“I am very humbled to receive this award,” said John in his acceptance remarks at the Chamber’s Annual Meeting. “Mr. D. was an outstanding individual dedicated to Sycamore and its well-being.” John said he felt privileged to have known Cliff Danielson, president of NB&T.

John was only nine years old when he first met Mr. D. John had asked his father if he could buy two head of cattle and his father said “no” but sent him to the bank to see Mr. D. for a loan. Twelve years later, John would return to the bank to work under Mr. D’s direction before deciding to farm.

John is among a prestigious group of outstanding citizens who have received the Clifford Danielson award since 1987. He is the 31st recipient of the award.

His brother, Jim, presented the award to John at the Chamber meeting in the presence of the Ward family and 350 community persons.

Along with John’s commendable community service, he has employed many students to work on his farm. The Wards hire high school students to do assorted jobs like feed pigs, pitch manure, pick up rocks, and help with planting and harvest.

John’s wife Betsy said, “So many have come back to thank John for all they have learned and for supporting them.”

“I have enjoyed working with students and they have done well,” said John. “Three of them now have their own businesses in Sycamore.” Another student that worked on his farm is now with the CIA, he thinks, and talks to him each year during Pumpkin Fest. Touched by this long-time friendship, John said the former farm employee always ends the conversation with, “Thank you Mr. Ward.”


Brothers Jim and John Ward embrace after Jim presented the Clifford Danielson award to John at the Chamber meeting.


Generations of Family Farmers

The Ward Farms – Old Elm Farms located on Mt. Hunger and Dayton Farm on Old State Road – have sustained seven generations.

Their Dayton Farm is one of the oldest farms in DeKalb County. John Ward’s great-grandparents homesteaded here in 1836 building a log cabin and barn in 1837. The big red barn still stands today boasting a strong farm heritage with its Dayton Farm name prominently painted above the barn door.

John, the fifth generation, and his son Steve, the sixth generation, farm together today. They raise hogs, corn, soybeans and wheat, operating 3,000 acres in Sycamore and DeKalb. Steve’s son, Dayton is the seventh generation – he currently raises chickens!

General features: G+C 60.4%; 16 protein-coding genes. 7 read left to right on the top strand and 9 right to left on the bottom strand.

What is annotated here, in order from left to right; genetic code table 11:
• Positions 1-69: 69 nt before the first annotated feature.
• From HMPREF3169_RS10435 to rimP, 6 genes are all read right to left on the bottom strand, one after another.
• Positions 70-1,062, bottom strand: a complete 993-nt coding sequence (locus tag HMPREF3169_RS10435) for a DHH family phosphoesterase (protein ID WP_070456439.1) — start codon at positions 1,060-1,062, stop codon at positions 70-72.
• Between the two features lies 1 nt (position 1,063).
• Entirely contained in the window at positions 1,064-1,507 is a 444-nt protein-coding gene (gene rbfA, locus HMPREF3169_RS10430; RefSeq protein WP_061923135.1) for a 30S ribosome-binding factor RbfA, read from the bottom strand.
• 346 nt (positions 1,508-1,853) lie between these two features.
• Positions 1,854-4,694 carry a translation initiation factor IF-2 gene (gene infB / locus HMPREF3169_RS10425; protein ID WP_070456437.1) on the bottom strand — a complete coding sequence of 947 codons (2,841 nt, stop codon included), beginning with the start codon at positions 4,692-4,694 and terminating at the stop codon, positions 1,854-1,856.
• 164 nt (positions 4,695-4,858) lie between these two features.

John strives to be a good neighbor to his city friends who live a half-mile away in a rural subdivision. A farm field separates their farmstead from the subdivision of houses. Neighbors notify him of special occasions and parties so he respects their outdoor activities and waits to apply manure another day to avoid odor issues. He follows the best management practices for livestock farms but finds doing more is just neighborly.

The grain and livestock farmer also keeps a watchful eye on his rural neighbors, says Betsy, as part of being the “Country Mayor.”

What makes John “happy” is his family. John calls Betsy, his wife of 52 years, his “rock.” Their son Steve and his wife Jolene have two children: Dayton, a high school junior, and Sarah, in eighth grade. Daughter Stephanie Palmer is an assistant superintendent and resides in LaGrange with her son, Dalton, a high school junior. Stephanie’s eldest son, Joran, is serving in the Army.

“I have so much pride in my family, in my farm, and in my community,” said John. “Giving back to my community is as important as farming.”


The Ward Family attended the Chamber meeting in support of John’s recognition – (From left) Sarah, Dayton, Jolene, and Steve; Betsy and John; Stephanie and Dalton. Missing is Stephanie’s son, Joran.

 

“John is passionate about his family, farm and community. He is a leader, a communicator, a spokesperson and more importantly an ambassador for Sycamore – a city that has always been connected to his family.”

Mark Tuttle, President of the DeKalb County Farm Bureau